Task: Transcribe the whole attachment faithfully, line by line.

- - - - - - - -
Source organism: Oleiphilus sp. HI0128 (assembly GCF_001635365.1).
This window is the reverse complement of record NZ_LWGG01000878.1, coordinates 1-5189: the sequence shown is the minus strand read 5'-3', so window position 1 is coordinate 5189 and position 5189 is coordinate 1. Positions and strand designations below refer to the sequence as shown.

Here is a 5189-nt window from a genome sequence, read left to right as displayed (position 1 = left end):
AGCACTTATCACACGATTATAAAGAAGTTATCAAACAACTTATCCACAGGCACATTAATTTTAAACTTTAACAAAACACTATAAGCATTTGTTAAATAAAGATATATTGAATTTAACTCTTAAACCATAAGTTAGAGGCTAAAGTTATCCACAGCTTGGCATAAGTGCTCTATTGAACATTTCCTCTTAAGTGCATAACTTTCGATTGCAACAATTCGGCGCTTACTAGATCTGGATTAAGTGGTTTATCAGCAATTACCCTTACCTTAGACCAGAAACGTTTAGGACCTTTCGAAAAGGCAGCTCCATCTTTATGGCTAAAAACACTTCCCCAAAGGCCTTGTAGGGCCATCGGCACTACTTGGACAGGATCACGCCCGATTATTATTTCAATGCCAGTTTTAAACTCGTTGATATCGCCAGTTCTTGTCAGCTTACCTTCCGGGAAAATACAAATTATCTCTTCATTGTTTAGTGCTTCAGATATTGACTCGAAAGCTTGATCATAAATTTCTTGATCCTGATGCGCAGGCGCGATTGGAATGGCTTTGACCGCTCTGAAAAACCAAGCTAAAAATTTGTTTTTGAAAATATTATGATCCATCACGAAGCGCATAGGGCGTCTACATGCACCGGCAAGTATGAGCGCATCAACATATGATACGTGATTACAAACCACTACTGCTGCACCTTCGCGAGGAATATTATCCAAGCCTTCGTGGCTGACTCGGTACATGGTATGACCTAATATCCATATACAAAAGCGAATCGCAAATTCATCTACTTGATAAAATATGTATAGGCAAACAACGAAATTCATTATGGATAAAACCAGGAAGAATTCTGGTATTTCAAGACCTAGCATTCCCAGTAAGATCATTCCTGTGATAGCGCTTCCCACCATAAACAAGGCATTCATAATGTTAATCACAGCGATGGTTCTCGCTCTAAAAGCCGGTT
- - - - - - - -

Source organism: Oleiphilus sp. HI0128 (assembly GCF_001635365.1).
This window is the reverse complement of record NZ_LWGG01000878.1, coordinates 1-5189: the sequence shown is the minus strand read 5'-3', so window position 1 is coordinate 5189 and position 5189 is coordinate 1. Positions and strand designations below refer to the sequence as shown.

Here is a 5189-nt window from a genome sequence, read left to right as displayed (position 1 = left end):
AGCACTTATCACACGATTATAAAGAAGTTATCAAACAACTTATCCACAGGCACATTAATTTTAAACTTTAACAAAACACTATAAGCATTTGTTAAATAAAGATATATTGAATTTAACTCTTAAACCATAAGTTAGAGGCTAAAGTTATCCACAGCTTGGCATAAGTGCTCTATTGAACATTTCCTCTTAAGTGCATAACTTTCGATTGCAACAATTCGGCGCTTACTAGATCTGGATTAAGTGGTTTATCAGCAATTACCCTTACCTTAGACCAGAAACGTTTAGGACCTTTCGAAAAGGCAGCTCCATCTTTATGGCTAAAAACACTTCCCCAAAGGCCTTGTAGGGCCATCGGCACTACTTGGACAGGATCACGCCCGATTATTATTTCAATGCCAGTTTTAAACTCGTTGATATCGCCAGTTCTTGTCAGCTTACCTTCCGGGAAAATACAAATTATCTCTTCATTGTTTAGTGCTTCAGATATTGACTCGAAAGCTTGATCATAAATTTCTTGATCCTGATGCGCAGGCGCGATTGGAATGGCTTTGACCGCTCTGAAAAACCAAGCTAAAAATTTGTTTTTGAAAATATTATGATCCATCACGAAGCGCATAGGGCGTCTACATGCACCGGCAAGTATGAGCGCATCAACATATGATACGTGATTACAAACCACTACTGCTGCACCTTCGCGAGGAATATTATCCAAGCCTTCGTGGCTGACTCGGTACATGGTATGACCTAATATCCATATACAAAAGCGAATCGCAAATTCATCTACTTGATAAAATATGTATAGGCAAACAACGAAATTCATTATGGATAAAACCAGGAAGAATTCTGGTATTTCAAGACCTAGCATTCCCAGTAAGATCATTCCTGTGATAGCGCTTCCCACCATAAACAAGGCATTCATAATGTTAATCACAGCGATGGTTCTCGCTCTAAAAGCCGGTT